A Quick Guide To EU Content Filtering Regulations in 2022

The European Union has created laws that address hate speech, terrorism, child sexual abuse, and other issues generated as a result of online content circulation. And despite the UK no longer being part of the EU, companies willing to operate within the most significant global trading bloc would still have to adhere to the EU standards. As such, this regulation affects platforms operating on the internet regardless of their global location.

Various platforms on the web have uncovered, evacuated, and reported child sexual abuse materials (CSAM), and different providers have deployed different methods to address the issues. However, the EU believed that a more critical approach should be considered in solving the issues and should not be left alone to voluntary action alone.

The EU’s combined legislation with the European Court jurisprudence has made content filtering measures repeatedly used in an automated and preventive approach. However, deploying them in digital services raised concerns about giving room to human rights standards, often leading to allegations of executing a new form of digital censorship.

What Does Content Filtering Mean?

The practice of content filtering involves eliminating unregarded content from emails and online pages to promote perceived healthy content to online surfers. Certain content is not healthy for viewing for certain people. This could include content that promotes sexual abuse and other malicious acts. While maintaining relevant online content for the right audience, content filtering ensures a safe online environment.

Content filtering solutions, also known as web filters, are one of the requirements of cybersecurity compliance programs. It defines content patterns, including text strings and image patterns, which, when not in sync, the software identifies such content as objectionable and either blocks it or flags it. For instance, the content filtering strategy tracks and connections to inappropriate, risky, and offensive. In addition, many companies have content filtering regulations and use tools such as firewalls to block content that falls short of their requirement.

Some online platforms already detect, report, and put off online CSAM. However, some EU member states have decided to implement their legislation to fight sexual-related issues. Others are being generated due to insensitive content being distributed on the internet. The legislation to tackle online CSAM could truncate the EU’s picture of having a United Single Market.

There have been past attempts at content scanning. For instance, Apple once tried to scan owners’ devices for CSAM using client-side scanning (CSS). This helps in achieving CSAM filtering without violating end-to-end encryption. But the proposal was postponed indefinitely after it got a heated backlash.

  1. At the heart of the EU regulation, relevant information society services will need to implement measures such as 
  1. Relevant information society services are described in any of the provided contexts below: 

The EU filtering regulation would pave the way for the EU center to create and maintain databases of online CSAM indicators. The database is being considered by information society services to promote regulatory compliance. Furthermore, the EU Center was positioned as a liaison to Europol. They filter reports of CSAM, which are unfounded before transferring the rest to Europol for additional investigation and analysis.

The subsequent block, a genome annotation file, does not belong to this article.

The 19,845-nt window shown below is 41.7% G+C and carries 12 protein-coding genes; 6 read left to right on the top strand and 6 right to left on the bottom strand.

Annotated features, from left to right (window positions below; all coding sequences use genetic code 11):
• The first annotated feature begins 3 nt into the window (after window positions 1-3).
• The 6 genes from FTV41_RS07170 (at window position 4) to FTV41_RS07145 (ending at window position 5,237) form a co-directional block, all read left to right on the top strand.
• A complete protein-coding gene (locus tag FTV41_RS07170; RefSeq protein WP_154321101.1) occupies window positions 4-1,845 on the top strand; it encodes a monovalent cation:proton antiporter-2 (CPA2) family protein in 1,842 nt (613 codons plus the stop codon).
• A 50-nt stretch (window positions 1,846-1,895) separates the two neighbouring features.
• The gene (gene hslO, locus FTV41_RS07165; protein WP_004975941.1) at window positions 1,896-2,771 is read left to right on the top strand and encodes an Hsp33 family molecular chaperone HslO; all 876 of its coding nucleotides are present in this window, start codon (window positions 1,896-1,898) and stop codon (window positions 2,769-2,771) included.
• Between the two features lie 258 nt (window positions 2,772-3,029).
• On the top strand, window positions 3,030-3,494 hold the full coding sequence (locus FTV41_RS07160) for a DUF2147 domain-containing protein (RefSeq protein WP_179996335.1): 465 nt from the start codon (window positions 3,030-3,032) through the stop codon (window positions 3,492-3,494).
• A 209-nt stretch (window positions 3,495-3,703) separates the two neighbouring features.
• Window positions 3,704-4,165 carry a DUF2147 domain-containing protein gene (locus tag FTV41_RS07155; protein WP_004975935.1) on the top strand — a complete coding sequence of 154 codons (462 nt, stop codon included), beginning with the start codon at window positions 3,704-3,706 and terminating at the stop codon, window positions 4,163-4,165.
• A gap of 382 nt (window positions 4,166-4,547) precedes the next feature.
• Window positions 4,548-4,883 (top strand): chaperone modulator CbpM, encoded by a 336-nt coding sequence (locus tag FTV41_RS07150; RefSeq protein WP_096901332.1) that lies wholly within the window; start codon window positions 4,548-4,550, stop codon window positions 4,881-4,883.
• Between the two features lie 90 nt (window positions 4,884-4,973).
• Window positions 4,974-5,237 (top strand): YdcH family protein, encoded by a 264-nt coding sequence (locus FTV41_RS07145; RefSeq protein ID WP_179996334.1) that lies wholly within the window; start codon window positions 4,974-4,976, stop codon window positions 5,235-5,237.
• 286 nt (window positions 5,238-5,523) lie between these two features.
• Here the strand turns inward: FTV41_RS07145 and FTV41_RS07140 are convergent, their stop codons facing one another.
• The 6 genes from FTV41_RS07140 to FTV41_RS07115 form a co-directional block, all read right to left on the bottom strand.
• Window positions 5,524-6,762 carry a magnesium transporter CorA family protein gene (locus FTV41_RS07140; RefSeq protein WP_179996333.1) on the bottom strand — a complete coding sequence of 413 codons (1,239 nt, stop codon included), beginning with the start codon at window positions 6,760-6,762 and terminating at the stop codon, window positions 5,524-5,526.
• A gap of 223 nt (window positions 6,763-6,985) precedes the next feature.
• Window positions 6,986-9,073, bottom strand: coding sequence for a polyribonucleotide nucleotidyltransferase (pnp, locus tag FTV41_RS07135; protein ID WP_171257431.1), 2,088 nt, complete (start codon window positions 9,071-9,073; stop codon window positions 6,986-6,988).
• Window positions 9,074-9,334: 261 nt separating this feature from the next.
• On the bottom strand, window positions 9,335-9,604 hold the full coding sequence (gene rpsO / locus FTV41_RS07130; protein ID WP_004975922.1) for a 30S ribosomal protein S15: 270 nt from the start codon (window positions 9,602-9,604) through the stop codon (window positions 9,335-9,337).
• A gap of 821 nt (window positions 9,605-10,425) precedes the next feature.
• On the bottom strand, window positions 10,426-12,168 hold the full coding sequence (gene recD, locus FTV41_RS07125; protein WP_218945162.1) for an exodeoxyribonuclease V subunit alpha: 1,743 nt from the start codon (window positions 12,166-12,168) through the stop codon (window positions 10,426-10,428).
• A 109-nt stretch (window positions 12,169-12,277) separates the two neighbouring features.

How the EU Content Filtering Works

Content filtering works differently for different organizations. The EU aims to sanitize the online space for content that can be regarded as worthy of being viewed or accessed. Content used to circulate sexual abuse and unhealthy messages or messages that can be harmful, whether to an individual or the state, are removed. Many platforms have found and reported content promoting sexual abuse, and the EU is deploying a more decisive approach to control and eliminate such content on the web.

Content filtering will remove knitting social networking platforms in line with organizational policy and harmful websites (cybersecurity) to ensure the workplace is void of distractions or activities that can truncate productivity. Employees engrossed in adult sites can engage in hostile work environments, even create room for sexual harassment, and download harmful online content that could lead to a high risk of malware transmission on computers. 

Some content that deserves to be filtered includes hateful and violent content. They can compromise the safety of an organization’s work environment and lead to almost irredeemable damage to its corporate image, productivity, and efficiency.

Some Benefits of Content Filtering to Organizations

1. Prevention of Inappropriate Content and Malicious Access

Content filtering helps organizations keep their online space clean by removing unwanted content and blocking malicious sites while delivering good, appropriate, and relevant information.

2. Prevent Data Leakage

Monitoring and filtering what employees are engaged in on the internet can go a long way to save the company from potential data leakage occurrence. Confidential information. Company products, trade secrets, and other sensitive data could be tracked when accessing malicious online content.

3. Managing Company Brand Image

Employees posting inappropriate or confidential company content can cause damage to the overall brand image. Hence, internet traffic must be monitored within the organization to ensure that employees are not engaging in harmful practices.

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